In response to widespread reports of problems with LASIK eye surgery, the Food and Drug Administration (FDA) called a Special Hearing of the Ophthalmic Devices Panel on April 25, 2008 to address post-LASIK issues such as poor visual outcomes, debilitating post-LASIK dry eye, loss of quality of life, depression, suicidal thoughts, and a number of LASIK-related suicides.
Thirty-one presentations were given during the open public hearing, many from patients suffering from long-term complications of LASIK. Among the proponents of LASIK was Lt. Col. Scott Barnes, MD, an Army eye surgeon who made an impassioned plea on behalf of soldiers at Fort Bragg in North Carolina, “Please don’t take [LASIK] away from us.”
While Dr. Barnes spoke about “refractive surgery”, his testimony in the context of a special hearing on LASIK implied that his arguments were in support of the LASIK procedure.
Indeed, the Summary Minutes of the FDA hearing state that, “Dr. Barnes of the Warfighter Refractive Eye Surgery Program emphasized the importance of LASIK to the military.”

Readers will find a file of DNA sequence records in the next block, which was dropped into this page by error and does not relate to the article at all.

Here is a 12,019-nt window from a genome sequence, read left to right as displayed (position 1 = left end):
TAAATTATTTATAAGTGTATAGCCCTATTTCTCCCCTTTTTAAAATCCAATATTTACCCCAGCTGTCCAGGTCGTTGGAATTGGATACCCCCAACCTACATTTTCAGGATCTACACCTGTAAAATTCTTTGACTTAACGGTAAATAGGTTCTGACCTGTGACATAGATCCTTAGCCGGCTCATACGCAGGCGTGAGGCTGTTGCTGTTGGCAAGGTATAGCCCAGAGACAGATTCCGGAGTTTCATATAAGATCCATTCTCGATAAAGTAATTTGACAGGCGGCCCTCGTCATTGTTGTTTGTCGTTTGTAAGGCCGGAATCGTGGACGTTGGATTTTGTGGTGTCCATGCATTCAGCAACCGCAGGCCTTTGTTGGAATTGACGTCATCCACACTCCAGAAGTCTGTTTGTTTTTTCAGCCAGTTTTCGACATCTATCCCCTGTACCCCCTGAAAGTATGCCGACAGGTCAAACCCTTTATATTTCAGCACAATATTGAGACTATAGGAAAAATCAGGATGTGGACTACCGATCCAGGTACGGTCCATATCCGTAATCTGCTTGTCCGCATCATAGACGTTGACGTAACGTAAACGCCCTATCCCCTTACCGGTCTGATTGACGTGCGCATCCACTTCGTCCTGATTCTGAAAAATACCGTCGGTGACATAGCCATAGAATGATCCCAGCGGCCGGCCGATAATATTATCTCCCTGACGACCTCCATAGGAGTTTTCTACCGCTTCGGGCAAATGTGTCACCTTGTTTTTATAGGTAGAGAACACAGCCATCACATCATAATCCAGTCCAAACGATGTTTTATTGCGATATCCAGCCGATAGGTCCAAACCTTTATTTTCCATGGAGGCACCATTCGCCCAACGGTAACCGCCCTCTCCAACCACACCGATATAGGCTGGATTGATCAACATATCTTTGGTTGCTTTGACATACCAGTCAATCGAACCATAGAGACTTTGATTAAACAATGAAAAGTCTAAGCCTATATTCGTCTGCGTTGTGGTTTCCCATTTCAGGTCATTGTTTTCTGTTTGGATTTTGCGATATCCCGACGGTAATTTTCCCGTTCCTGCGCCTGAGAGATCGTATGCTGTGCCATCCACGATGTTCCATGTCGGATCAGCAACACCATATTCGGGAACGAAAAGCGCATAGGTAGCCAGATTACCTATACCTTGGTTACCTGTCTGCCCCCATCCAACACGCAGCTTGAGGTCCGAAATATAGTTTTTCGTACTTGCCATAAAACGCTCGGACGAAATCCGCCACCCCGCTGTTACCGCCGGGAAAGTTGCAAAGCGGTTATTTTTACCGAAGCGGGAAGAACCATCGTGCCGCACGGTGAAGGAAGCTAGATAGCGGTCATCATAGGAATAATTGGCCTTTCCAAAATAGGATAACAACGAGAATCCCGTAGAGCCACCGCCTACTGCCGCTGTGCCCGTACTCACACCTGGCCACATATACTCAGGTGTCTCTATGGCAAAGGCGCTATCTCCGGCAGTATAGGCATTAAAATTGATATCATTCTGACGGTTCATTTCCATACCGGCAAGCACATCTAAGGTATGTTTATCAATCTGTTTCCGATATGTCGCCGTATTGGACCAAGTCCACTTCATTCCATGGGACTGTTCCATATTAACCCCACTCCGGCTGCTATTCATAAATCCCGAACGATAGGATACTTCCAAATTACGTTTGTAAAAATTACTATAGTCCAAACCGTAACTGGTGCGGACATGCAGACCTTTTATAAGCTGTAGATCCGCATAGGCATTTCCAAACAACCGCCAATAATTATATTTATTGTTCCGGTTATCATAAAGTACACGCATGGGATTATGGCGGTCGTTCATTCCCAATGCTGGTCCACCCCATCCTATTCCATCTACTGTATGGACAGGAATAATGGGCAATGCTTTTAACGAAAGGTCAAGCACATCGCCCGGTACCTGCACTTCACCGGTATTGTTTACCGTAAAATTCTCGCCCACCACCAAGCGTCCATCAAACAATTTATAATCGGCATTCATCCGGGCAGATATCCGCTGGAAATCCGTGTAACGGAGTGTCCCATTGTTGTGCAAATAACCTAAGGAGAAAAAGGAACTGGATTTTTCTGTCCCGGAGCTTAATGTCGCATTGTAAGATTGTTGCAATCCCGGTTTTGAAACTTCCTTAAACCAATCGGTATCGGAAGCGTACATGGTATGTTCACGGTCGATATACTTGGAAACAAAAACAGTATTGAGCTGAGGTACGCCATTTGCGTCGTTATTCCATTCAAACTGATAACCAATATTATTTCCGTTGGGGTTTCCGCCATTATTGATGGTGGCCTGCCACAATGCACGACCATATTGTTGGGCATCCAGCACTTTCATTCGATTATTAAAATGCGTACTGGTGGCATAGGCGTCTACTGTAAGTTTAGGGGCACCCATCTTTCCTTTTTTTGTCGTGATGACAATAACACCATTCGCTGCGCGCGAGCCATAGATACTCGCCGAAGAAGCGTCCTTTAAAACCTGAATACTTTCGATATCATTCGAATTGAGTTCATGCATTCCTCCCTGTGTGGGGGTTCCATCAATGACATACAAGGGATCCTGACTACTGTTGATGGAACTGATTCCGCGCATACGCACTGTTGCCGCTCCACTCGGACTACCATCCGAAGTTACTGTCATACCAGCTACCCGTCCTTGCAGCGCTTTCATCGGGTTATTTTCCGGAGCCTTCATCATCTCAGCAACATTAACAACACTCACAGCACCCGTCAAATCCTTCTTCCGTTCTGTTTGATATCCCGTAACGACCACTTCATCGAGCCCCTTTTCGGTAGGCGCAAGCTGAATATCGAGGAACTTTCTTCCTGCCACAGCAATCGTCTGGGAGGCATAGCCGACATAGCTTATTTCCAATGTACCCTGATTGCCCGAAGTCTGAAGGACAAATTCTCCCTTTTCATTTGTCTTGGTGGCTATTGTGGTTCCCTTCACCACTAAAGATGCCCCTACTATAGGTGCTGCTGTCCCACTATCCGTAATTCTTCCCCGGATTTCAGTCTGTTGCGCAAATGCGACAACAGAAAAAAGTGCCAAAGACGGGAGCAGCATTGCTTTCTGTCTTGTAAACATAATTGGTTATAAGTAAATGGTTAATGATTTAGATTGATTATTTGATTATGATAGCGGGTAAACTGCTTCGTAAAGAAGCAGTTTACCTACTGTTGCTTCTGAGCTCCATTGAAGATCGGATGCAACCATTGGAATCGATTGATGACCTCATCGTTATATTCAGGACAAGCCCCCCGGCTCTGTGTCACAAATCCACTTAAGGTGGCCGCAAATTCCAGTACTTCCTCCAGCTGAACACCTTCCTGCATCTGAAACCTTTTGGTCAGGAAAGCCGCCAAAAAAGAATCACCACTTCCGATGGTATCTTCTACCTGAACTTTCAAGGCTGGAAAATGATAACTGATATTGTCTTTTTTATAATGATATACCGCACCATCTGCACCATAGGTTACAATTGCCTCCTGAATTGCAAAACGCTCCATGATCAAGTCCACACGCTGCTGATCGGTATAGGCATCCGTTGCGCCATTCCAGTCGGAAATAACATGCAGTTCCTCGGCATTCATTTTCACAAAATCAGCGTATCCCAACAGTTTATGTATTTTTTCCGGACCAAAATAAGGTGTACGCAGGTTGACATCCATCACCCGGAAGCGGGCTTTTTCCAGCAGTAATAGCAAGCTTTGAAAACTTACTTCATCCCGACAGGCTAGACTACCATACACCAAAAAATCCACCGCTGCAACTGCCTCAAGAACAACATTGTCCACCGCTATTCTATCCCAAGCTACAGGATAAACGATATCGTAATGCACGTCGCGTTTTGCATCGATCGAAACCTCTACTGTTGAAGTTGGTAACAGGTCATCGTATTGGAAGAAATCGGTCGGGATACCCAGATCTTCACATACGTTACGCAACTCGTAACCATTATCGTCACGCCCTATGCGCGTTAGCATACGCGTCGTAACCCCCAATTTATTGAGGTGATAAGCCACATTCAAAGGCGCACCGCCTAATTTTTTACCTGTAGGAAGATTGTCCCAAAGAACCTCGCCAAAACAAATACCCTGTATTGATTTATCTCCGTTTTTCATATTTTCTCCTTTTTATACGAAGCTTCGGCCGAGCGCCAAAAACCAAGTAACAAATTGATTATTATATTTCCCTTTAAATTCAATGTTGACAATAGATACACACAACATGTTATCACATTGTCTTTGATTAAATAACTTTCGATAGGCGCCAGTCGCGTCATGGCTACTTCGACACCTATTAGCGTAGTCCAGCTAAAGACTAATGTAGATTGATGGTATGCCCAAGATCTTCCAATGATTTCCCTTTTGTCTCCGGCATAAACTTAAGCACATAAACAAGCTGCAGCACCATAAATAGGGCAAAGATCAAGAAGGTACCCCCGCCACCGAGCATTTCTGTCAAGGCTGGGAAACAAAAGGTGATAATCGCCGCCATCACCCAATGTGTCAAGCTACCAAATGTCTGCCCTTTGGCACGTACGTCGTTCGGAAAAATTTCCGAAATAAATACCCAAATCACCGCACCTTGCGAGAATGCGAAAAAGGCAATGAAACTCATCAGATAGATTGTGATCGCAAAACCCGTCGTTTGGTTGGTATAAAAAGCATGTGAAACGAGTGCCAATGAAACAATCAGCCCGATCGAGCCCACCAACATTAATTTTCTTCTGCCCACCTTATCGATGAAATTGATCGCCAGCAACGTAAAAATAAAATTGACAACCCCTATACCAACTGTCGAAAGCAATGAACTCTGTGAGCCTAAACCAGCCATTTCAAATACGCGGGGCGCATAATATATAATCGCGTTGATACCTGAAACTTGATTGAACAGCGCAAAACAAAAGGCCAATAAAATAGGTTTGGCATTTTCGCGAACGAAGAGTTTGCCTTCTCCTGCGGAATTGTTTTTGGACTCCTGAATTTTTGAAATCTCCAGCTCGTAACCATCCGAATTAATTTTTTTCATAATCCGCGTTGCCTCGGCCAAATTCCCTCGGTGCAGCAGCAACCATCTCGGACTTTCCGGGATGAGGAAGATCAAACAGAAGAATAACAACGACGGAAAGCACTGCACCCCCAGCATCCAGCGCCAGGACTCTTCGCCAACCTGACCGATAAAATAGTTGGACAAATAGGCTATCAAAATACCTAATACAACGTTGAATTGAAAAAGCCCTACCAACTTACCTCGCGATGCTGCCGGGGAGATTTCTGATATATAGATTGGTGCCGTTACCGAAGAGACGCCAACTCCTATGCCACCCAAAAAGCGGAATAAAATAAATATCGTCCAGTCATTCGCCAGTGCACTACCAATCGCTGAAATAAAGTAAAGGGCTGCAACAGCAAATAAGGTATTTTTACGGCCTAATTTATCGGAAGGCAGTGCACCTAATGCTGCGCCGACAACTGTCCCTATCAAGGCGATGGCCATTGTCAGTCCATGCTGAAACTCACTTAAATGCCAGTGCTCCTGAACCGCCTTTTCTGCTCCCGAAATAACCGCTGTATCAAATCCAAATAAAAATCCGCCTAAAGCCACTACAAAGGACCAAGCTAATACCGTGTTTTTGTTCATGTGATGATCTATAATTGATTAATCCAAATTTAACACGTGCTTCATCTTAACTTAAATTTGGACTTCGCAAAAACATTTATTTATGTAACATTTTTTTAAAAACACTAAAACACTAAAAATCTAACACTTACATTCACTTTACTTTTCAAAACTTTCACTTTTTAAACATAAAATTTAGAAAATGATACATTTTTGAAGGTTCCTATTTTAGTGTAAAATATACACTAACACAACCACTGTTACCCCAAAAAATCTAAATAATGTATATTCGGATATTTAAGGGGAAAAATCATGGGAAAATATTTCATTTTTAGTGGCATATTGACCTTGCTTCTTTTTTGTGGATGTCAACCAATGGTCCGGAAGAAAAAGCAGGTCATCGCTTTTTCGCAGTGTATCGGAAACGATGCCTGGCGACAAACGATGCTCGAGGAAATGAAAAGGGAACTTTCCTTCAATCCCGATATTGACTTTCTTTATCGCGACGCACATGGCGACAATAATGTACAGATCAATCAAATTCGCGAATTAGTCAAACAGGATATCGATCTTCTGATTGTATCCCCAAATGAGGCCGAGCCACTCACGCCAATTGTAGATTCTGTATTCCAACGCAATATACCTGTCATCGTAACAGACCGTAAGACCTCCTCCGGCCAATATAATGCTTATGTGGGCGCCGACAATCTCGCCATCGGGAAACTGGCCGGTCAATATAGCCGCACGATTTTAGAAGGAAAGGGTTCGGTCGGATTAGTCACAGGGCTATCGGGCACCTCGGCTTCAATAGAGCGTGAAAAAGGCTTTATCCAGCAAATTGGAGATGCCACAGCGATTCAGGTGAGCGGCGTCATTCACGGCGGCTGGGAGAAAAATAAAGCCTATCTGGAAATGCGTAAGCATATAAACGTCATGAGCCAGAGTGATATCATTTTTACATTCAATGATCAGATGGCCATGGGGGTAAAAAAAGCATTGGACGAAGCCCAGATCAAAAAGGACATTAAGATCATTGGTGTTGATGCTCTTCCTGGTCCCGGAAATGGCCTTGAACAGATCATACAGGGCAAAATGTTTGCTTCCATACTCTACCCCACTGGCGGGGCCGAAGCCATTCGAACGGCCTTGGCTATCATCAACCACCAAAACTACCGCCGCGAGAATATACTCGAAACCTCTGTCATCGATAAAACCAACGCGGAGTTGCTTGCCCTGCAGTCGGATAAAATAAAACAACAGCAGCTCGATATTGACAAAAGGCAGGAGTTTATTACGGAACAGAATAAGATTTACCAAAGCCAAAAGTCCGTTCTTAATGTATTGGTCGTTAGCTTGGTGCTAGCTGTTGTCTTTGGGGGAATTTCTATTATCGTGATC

The FDA hearing testimony of Lt. Col. Scott Barnes is inconsistent with his recent publications. William Trattler, MD and Scott Barnes, MD published an article in the July, 2008 issue of Current Opinion in Ophthalmology,1 which states:
“At Fort Bragg, North Carolina, the Army surgeons have moved to 100% surface ablation in the past 2 years; the five known traumatic flap dislocations (out of 2500 procedures) due to ‘typical’ soldier activities contributed to this change but not as much as an analysis of the visual outcomes. A review of the 28,000 procedures has shown that soldiers with PRK or LASEK have a 20% greater chance of achieving an uncorrected visual acuity of 20/15 or better than soldiers with a similar level of refractive error undergoing LASIK.”
Since manuscripts typically require months in preparation and the editorial process before they appear in print, we can assume that Lt. Col. Scott Barnes was already aware of serious problems with LASIK eye surgery when he testified at the April 25th special hearing. Why, then, did Barnes fail to raise concerns about safety and efficacy of LASIK at the April 25th hearing? Did Army eye surgeon Scott Barnes intentionally mislead the FDA and the public during his testimony to the FDA?
Watch video of Lt. Col. Scott Barnes testifying before the FDA panel on April 25, 2008.
1. Trattler WB, Barnes SD. Current trends in advanced surface ablation. Curr Opin Ophthalmol.